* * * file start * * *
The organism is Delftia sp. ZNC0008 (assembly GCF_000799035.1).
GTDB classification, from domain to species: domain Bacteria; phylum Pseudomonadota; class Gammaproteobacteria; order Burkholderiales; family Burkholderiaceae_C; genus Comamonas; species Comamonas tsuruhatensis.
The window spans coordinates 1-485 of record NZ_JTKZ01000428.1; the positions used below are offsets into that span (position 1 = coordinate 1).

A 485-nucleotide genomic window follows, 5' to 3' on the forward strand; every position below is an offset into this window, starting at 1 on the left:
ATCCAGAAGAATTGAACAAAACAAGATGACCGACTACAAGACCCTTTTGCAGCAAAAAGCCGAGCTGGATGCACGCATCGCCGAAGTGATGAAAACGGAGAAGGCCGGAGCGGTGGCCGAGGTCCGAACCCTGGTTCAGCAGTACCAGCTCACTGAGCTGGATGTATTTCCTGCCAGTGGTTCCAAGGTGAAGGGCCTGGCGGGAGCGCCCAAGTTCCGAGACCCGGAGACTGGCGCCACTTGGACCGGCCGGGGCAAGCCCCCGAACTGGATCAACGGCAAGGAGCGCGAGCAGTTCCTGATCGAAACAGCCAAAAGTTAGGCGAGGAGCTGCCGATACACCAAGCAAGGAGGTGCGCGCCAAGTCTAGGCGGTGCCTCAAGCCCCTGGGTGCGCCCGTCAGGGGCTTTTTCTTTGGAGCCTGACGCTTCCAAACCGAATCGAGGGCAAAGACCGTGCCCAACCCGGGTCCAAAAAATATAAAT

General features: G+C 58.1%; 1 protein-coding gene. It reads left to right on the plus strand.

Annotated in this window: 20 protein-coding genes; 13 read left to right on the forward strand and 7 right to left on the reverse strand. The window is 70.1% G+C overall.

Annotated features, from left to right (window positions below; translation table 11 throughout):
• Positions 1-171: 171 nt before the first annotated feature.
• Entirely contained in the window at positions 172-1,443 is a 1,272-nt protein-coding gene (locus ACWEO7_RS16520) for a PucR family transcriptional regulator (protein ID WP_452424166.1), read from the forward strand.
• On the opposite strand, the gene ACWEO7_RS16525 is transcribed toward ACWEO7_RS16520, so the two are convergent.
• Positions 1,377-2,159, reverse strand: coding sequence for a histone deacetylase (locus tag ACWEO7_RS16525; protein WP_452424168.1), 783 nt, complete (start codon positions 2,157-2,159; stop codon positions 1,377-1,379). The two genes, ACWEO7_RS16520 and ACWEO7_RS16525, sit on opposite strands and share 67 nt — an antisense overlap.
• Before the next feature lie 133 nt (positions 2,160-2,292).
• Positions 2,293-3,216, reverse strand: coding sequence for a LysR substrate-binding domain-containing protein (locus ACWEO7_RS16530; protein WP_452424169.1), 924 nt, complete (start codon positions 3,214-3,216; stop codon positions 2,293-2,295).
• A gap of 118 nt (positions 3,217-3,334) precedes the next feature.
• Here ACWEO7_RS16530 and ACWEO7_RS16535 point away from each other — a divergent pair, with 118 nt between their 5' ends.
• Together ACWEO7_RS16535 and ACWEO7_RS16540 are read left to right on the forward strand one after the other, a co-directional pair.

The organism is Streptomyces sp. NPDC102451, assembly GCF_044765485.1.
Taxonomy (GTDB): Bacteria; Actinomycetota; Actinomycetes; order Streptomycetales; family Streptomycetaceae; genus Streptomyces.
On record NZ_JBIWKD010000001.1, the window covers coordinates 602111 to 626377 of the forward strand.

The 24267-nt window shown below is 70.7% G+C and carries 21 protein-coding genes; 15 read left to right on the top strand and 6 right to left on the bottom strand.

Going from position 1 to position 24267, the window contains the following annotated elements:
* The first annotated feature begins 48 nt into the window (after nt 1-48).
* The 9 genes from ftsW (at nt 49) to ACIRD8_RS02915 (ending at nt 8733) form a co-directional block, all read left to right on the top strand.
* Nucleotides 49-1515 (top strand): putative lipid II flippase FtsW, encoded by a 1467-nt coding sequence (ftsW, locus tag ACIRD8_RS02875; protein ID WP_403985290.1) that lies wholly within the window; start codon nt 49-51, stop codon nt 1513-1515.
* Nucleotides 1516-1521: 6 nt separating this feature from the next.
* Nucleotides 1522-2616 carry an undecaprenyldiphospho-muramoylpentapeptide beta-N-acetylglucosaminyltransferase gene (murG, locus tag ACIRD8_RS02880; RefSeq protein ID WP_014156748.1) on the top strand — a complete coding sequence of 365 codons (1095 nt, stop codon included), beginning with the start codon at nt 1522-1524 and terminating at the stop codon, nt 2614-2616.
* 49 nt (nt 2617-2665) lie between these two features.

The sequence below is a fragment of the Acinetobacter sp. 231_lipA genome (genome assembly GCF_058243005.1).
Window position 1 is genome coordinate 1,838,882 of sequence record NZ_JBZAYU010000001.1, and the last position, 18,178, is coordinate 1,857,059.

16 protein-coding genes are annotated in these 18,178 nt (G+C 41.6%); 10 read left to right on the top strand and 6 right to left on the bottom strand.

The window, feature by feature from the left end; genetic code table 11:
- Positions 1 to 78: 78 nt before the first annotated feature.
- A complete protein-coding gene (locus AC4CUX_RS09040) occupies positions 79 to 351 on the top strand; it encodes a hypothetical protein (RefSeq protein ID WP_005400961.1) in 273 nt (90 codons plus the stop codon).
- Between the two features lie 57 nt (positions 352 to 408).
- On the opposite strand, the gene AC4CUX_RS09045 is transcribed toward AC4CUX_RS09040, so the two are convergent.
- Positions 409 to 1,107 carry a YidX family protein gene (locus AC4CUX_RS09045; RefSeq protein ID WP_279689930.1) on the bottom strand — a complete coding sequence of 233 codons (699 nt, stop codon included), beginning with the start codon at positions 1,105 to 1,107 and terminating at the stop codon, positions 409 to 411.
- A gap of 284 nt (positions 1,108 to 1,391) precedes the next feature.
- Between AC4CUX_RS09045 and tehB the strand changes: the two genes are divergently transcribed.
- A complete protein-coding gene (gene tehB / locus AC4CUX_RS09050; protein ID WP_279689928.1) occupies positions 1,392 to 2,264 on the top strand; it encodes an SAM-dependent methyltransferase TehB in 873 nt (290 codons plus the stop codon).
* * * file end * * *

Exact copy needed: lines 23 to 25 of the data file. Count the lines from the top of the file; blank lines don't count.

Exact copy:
* The first annotated feature begins 48 nt into the window (after nt 1-48).
* The 9 genes from ftsW (at nt 49) to ACIRD8_RS02915 (ending at nt 8733) form a co-directional block, all read left to right on the top strand.
* Nucleotides 49-1515 (top strand): putative lipid II flippase FtsW, encoded by a 1467-nt coding sequence (ftsW, locus tag ACIRD8_RS02875; protein ID WP_403985290.1) that lies wholly within the window; start codon nt 49-51, stop codon nt 1513-1515.